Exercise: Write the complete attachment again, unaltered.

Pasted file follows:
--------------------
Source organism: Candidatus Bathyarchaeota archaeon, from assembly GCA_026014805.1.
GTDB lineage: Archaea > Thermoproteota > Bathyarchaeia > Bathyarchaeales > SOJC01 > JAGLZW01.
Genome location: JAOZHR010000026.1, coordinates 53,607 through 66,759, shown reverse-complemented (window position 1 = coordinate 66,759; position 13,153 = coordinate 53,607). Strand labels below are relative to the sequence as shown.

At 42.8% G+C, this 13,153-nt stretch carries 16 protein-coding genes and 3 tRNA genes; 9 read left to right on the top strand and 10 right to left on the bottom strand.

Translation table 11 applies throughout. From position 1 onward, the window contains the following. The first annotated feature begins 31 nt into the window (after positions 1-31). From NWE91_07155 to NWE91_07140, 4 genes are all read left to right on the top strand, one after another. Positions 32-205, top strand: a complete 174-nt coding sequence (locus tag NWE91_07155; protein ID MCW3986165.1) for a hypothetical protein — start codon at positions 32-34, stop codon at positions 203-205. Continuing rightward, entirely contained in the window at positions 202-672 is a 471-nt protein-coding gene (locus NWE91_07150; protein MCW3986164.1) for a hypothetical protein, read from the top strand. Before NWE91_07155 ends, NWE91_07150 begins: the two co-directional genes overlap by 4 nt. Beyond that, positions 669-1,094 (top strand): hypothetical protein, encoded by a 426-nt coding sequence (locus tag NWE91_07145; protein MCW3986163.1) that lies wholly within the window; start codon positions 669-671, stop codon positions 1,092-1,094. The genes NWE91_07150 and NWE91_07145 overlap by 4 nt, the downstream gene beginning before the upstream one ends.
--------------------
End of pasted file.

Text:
Source organism: Candidatus Bathyarchaeota archaeon, from assembly GCA_026014805.1.
GTDB lineage: Archaea > Thermoproteota > Bathyarchaeia > Bathyarchaeales > SOJC01 > JAGLZW01.
Genome location: JAOZHR010000026.1, coordinates 53,607 through 66,759, shown reverse-complemented (window position 1 = coordinate 66,759; position 13,153 = coordinate 53,607). Strand labels below are relative to the sequence as shown.

At 42.8% G+C, this 13,153-nt stretch carries 16 protein-coding genes and 3 tRNA genes; 9 read left to right on the top strand and 10 right to left on the bottom strand.

Translation table 11 applies throughout. From position 1 onward, the window contains the following. The first annotated feature begins 31 nt into the window (after positions 1-31). From NWE91_07155 to NWE91_07140, 4 genes are all read left to right on the top strand, one after another. Positions 32-205, top strand: a complete 174-nt coding sequence (locus tag NWE91_07155; protein ID MCW3986165.1) for a hypothetical protein — start codon at positions 32-34, stop codon at positions 203-205. Continuing rightward, entirely contained in the window at positions 202-672 is a 471-nt protein-coding gene (locus NWE91_07150; protein MCW3986164.1) for a hypothetical protein, read from the top strand. Before NWE91_07155 ends, NWE91_07150 begins: the two co-directional genes overlap by 4 nt. Beyond that, positions 669-1,094 (top strand): hypothetical protein, encoded by a 426-nt coding sequence (locus tag NWE91_07145; protein MCW3986163.1) that lies wholly within the window; start codon positions 669-671, stop codon positions 1,092-1,094. The genes NWE91_07150 and NWE91_07145 overlap by 4 nt, the downstream gene beginning before the upstream one ends.